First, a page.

Janelle lifts me out of bed and sits me in the nearby chair. She pulls the linen off the bed. A strong smell of urine momentarily fills the room. I catch a glimpse of myself in the mirror across the bed; the grey hair falling lankly about my emaciated face, the flesh sparsely spread over a skeletal frame; I stare at my fingers, the webbing between them, the criss-cross of lines woven all over. It’s as if I have retreated into my own skin and hollowed myself out. I am Kafka’s cockroach; helpless and hopeless.

On the table next to me is a picture of a young woman perhaps in her late-twenties, the only time a human being is truly human and yet immortal; winged by the fury and passion of an Icarus, flying dangerously into the unknown, believing one’s outer shield to be indestructible and inner reserves to be bottomless, trusting the world to be infinitely good and knowing instinctively, that trust will be misplaced. Later in life, one tries to refashion those singed wings but they are all flagging attempts at recapturing that one glorious moment of youth.

She’s quite pretty, that woman in the photograph, with big brown curls floating about her pale, elongated face; the sort Modigliani might have gazed at sitting in a café, himself driven to distraction, half-crazed with lingering pneumonia, hunger and lust. His body pulsating and longing for her. Perhaps she had stared back; intrigued, curious, quietly quelling her own desires, as she sipped on her coffee. It occurs to me that this woman would have known passion at some point in her life. She might have sunk her teeth into a lover’s back, wrapped her legs around him, twisted her tongue in his mouth, drawn him into her. She might have wrecked cars, slapped children, chained dogs, poisoned cheating husbands. She might have been any multitude of characters with the potential for fulfilment and the inevitability of ruin. What it must feel to be so alive on the eve of life happening?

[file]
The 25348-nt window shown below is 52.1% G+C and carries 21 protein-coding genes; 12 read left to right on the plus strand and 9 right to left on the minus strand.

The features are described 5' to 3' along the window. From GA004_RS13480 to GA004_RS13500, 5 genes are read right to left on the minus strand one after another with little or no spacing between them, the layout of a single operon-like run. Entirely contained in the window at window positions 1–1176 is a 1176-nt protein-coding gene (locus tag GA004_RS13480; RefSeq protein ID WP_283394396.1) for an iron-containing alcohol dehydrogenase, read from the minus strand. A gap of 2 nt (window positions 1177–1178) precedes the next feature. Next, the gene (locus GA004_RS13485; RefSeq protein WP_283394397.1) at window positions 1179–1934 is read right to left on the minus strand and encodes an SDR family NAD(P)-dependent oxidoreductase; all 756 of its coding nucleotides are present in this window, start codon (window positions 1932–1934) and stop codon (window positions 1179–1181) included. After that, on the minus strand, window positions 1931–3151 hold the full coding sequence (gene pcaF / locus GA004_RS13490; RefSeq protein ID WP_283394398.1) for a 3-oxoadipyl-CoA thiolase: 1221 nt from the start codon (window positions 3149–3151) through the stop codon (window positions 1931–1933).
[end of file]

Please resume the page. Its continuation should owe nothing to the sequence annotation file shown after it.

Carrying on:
The woman is not very tall and standing next to her is a little girl, perhaps her daughter, who looks like she’s benefitted from having a father with nicer eyes. It crosses my mind, that she might be me. Or perhaps, she’s my mother and that child clinging to her is me. What sort of relationship have these two women shared? Mother, daughter, daughter, mother. It doesn’t matter. One will eventually grow into the other.



‘You know about me, don’t you?’


‘Who is the woman in the photo?’

‘That’s you’.

‘And the little girl?’

‘That’s your daughter.’

‘Where is she?’

‘She died.’

I feel my heart lurch. I imagine what it must have been like for that woman in the picture to lose her child. But her pain does not belong to me. It is her’s alone.


‘In an accident.’


‘She’s been gone a long time, Irene. Yous were just forty then’.

‘We are all so lonely aren’t we Janelle?’

‘Who are you talking about?’

‘Human beings.’

I sense the comfort of passing years in my relationship with Janelle. Somehow I know, even when my world extended beyond this room, beyond this high-tech gadgetry, clicking and whirring, monitoring and registering my every pulse, that Janelle had been the repository of my secrets and a compendium of my thoughts.

I am surrounded by the fugue of darkness. I am a prisoner of Janelle’s memories.


Turn around, please turn around so I can see your name. There it is.

Janelle is methodically stacking boxes; the larger ones at the bottom, the medium-sized ones in the middle, and the smallest of them on top. She retrieves one from the top, places it next to her, and squatting on the floor, starts to fill it up.

The room steadily empties of its contents: scarves, cardigans, blouses, trousers, nightgowns make their way into the box. Then the books: old issues of Chaucer’s Literary Musings, National Geographic, London Art & Architecture, slim volumes of Larkin, French and Portuguese dictionaries, hardcovers of Arthur Miller, Updike, Orwell, are all stacked vertically into boxes. Perfume bottles, toiletries, disinfectants, syringes, medicine bottles are tipped in. Janelle stands on her toes and reaches for the artworks, all neatly labelled for my benefit; the reasonably decent reproductions of Gauguin and Sargent alongside original works gifted by friends who fancied themselves as artists or worse still, intellectuals. All of it now rests in boxes, in a limbo, a purgatory, distended from its usual purpose and not knowing what lies ahead. I suppose, in some distant past, this room had been empty once before; an expanse waiting to be filled with the clutter of someone’s dreams and ambitions.